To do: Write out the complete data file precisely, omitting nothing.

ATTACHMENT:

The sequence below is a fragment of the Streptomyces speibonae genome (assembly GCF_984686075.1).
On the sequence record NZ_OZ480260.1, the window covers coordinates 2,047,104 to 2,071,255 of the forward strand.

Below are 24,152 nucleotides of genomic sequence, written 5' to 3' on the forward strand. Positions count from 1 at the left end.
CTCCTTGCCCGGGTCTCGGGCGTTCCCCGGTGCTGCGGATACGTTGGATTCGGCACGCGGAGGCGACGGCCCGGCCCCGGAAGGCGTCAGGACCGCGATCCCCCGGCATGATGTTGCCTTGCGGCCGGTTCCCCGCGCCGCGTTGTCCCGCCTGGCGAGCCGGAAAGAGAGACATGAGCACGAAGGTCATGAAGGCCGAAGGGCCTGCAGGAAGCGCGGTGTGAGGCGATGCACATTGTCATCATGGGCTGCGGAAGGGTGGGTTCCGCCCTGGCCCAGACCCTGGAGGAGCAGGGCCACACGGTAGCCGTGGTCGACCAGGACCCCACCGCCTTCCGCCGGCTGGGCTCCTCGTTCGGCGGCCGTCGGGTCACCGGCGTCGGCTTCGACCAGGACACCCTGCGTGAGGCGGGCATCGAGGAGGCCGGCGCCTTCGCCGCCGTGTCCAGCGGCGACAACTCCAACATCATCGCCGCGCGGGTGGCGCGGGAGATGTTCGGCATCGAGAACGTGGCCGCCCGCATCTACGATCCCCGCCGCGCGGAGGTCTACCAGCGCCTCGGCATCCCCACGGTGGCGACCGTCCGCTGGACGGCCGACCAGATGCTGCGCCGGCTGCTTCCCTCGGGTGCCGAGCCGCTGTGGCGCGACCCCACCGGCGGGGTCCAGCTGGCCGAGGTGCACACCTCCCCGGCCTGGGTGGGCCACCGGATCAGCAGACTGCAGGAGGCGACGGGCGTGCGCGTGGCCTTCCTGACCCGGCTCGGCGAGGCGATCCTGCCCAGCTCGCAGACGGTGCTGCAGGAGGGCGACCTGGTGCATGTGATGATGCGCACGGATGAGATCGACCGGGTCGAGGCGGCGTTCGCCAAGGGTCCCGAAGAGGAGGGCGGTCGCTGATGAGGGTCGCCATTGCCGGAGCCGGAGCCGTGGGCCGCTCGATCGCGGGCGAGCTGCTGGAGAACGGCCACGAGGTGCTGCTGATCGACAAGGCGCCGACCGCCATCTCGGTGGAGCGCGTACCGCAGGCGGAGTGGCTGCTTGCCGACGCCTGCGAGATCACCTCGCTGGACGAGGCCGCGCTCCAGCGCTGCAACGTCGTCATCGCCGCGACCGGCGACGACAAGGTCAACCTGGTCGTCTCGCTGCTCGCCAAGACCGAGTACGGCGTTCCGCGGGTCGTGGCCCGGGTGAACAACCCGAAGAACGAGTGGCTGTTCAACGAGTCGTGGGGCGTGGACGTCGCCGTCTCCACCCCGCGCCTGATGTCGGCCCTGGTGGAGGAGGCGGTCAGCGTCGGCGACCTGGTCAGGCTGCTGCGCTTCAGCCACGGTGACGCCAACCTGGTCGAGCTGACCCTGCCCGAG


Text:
The sequence below is a fragment of the Streptomyces speibonae genome (assembly GCF_984686075.1).
On the sequence record NZ_OZ480260.1, the window covers coordinates 2,047,104 to 2,071,255 of the forward strand.

Below are 24,152 nucleotides of genomic sequence, written 5' to 3' on the forward strand. Positions count from 1 at the left end.
CTCCTTGCCCGGGTCTCGGGCGTTCCCCGGTGCTGCGGATACGTTGGATTCGGCACGCGGAGGCGACGGCCCGGCCCCGGAAGGCGTCAGGACCGCGATCCCCCGGCATGATGTTGCCTTGCGGCCGGTTCCCCGCGCCGCGTTGTCCCGCCTGGCGAGCCGGAAAGAGAGACATGAGCACGAAGGTCATGAAGGCCGAAGGGCCTGCAGGAAGCGCGGTGTGAGGCGATGCACATTGTCATCATGGGCTGCGGAAGGGTGGGTTCCGCCCTGGCCCAGACCCTGGAGGAGCAGGGCCACACGGTAGCCGTGGTCGACCAGGACCCCACCGCCTTCCGCCGGCTGGGCTCCTCGTTCGGCGGCCGTCGGGTCACCGGCGTCGGCTTCGACCAGGACACCCTGCGTGAGGCGGGCATCGAGGAGGCCGGCGCCTTCGCCGCCGTGTCCAGCGGCGACAACTCCAACATCATCGCCGCGCGGGTGGCGCGGGAGATGTTCGGCATCGAGAACGTGGCCGCCCGCATCTACGATCCCCGCCGCGCGGAGGTCTACCAGCGCCTCGGCATCCCCACGGTGGCGACCGTCCGCTGGACGGCCGACCAGATGCTGCGCCGGCTGCTTCCCTCGGGTGCCGAGCCGCTGTGGCGCGACCCCACCGGCGGGGTCCAGCTGGCCGAGGTGCACACCTCCCCGGCCTGGGTGGGCCACCGGATCAGCAGACTGCAGGAGGCGACGGGCGTGCGCGTGGCCTTCCTGACCCGGCTCGGCGAGGCGATCCTGCCCAGCTCGCAGACGGTGCTGCAGGAGGGCGACCTGGTGCATGTGATGATGCGCACGGATGAGATCGACCGGGTCGAGGCGGCGTTCGCCAAGGGTCCCGAAGAGGAGGGCGGTCGCTGATGAGGGTCGCCATTGCCGGAGCCGGAGCCGTGGGCCGCTCGATCGCGGGCGAGCTGCTGGAGAACGGCCACGAGGTGCTGCTGATCGACAAGGCGCCGACCGCCATCTCGGTGGAGCGCGTACCGCAGGCGGAGTGGCTGCTTGCCGACGCCTGCGAGATCACCTCGCTGGACGAGGCCGCGCTCCAGCGCTGCAACGTCGTCATCGCCGCGACCGGCGACGACAAGGTCAACCTGGTCGTCTCGCTGCTCGCCAAGACCGAGTACGGCGTTCCGCGGGTCGTGGCCCGGGTGAACAACCCGAAGAACGAGTGGCTGTTCAACGAGTCGTGGGGCGTGGACGTCGCCGTCTCCACCCCGCGCCTGATGTCGGCCCTGGTGGAGGAGGCGGTCAGCGTCGGCGACCTGGTCAGGCTGCTGCGCTTCAGCCACGGTGACGCCAACCTGGTCGAGCTGACCCTGCCCGAG